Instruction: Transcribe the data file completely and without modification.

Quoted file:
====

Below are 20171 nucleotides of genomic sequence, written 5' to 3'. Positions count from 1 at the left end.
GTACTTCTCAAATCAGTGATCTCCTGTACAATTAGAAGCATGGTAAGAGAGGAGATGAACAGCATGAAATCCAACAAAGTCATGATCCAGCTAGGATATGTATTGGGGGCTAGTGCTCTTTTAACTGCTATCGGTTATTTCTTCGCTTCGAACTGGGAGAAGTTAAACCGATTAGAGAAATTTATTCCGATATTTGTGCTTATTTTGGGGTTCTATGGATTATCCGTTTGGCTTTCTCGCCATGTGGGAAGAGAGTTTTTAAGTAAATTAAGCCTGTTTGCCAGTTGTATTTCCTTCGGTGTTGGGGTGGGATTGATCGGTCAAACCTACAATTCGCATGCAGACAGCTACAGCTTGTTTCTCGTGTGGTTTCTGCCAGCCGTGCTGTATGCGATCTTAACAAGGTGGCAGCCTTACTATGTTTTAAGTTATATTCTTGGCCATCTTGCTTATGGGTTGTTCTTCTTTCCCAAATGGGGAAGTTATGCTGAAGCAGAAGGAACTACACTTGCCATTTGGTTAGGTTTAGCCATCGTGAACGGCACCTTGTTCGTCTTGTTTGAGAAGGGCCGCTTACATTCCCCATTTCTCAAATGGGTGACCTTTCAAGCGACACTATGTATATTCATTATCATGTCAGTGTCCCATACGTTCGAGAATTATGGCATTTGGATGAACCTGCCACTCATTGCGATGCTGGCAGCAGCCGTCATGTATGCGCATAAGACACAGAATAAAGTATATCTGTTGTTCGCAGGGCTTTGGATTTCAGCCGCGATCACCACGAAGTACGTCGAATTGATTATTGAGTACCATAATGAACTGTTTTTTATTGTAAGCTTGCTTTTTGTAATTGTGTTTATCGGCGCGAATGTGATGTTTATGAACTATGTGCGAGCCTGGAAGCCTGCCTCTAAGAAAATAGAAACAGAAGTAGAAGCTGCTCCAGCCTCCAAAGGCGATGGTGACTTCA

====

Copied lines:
Below are 20171 nucleotides of genomic sequence, written 5' to 3'. Positions count from 1 at the left end.
GTACTTCTCAAATCAGTGATCTCCTGTACAATTAGAAGCATGGTAAGAGAGGAGATGAACAGCATGAAATCCAACAAAGTCATGATCCAGCTAGGATATGTATTGGGGGCTAGTGCTCTTTTAACTGCTATCGGTTATTTCTTCGCTTCGAACTGGGAGAAGTTAAACCGATTAGAGAAATTTATTCCGATATTTGTGCTTATTTTGGGGTTCTATGGATTATCCGTTTGGCTTTCTCGCCATGTGGGAAGAGAGTTTTTAAGTAAATTAAGCCTGTTTGCCAGTTGTATTTCCTTCGGTGTTGGGGTGGGATTGATCGGTCAAACCTACAATTCGCATGCAGACAGCTACAGCTTGTTTCTCGTGTGGTTTCTGCCAGCCGTGCTGTATGCGATCTTAACAAGGTGGCAGCCTTACTATGTTTTAAGTTATATTCTTGGCCATCTTGCTTATGGGTTGTTCTTCTTTCCCAAATGGGGAAGTTATGCTGAAGCAGAAGGAACTACACTTGCCATTTGGTTAGGTTTAGCCATCGTGAACGGCACCTTGTTCGTCTTGTTTGAGAAGGGCCGCTTACATTCCCCATTTCTCAAATGGGTGACCTTTCAAGCGACACTATGTATATTCATTATCATGTCAGTGTCCCATACGTTCGAGAATTATGGCATTTGGATGAACCTGCCACTCATTGCGATGCTGGCAGCAGCCGTCATGTATGCGCATAAGACACAGAATAAAGTATATCTGTTGTTCGCAGGGCTTTGGATTTCAGCCGCGATCACCACGAAGTACGTCGAATTGATTATTGAGTACCATAATGAACTGTTTTTTATTGTAAGCTTGCTTTTTGTAATTGTGTTTATCGGCGCGAATGTGATGTTTATGAACTATGTGCGAGCCTGGAAGCCTGCCTCTAAGAAAATAGAAACAGAAGTAGAAGCTGCTCCAGCCTCCAAAGGCGATGGTGACTTCA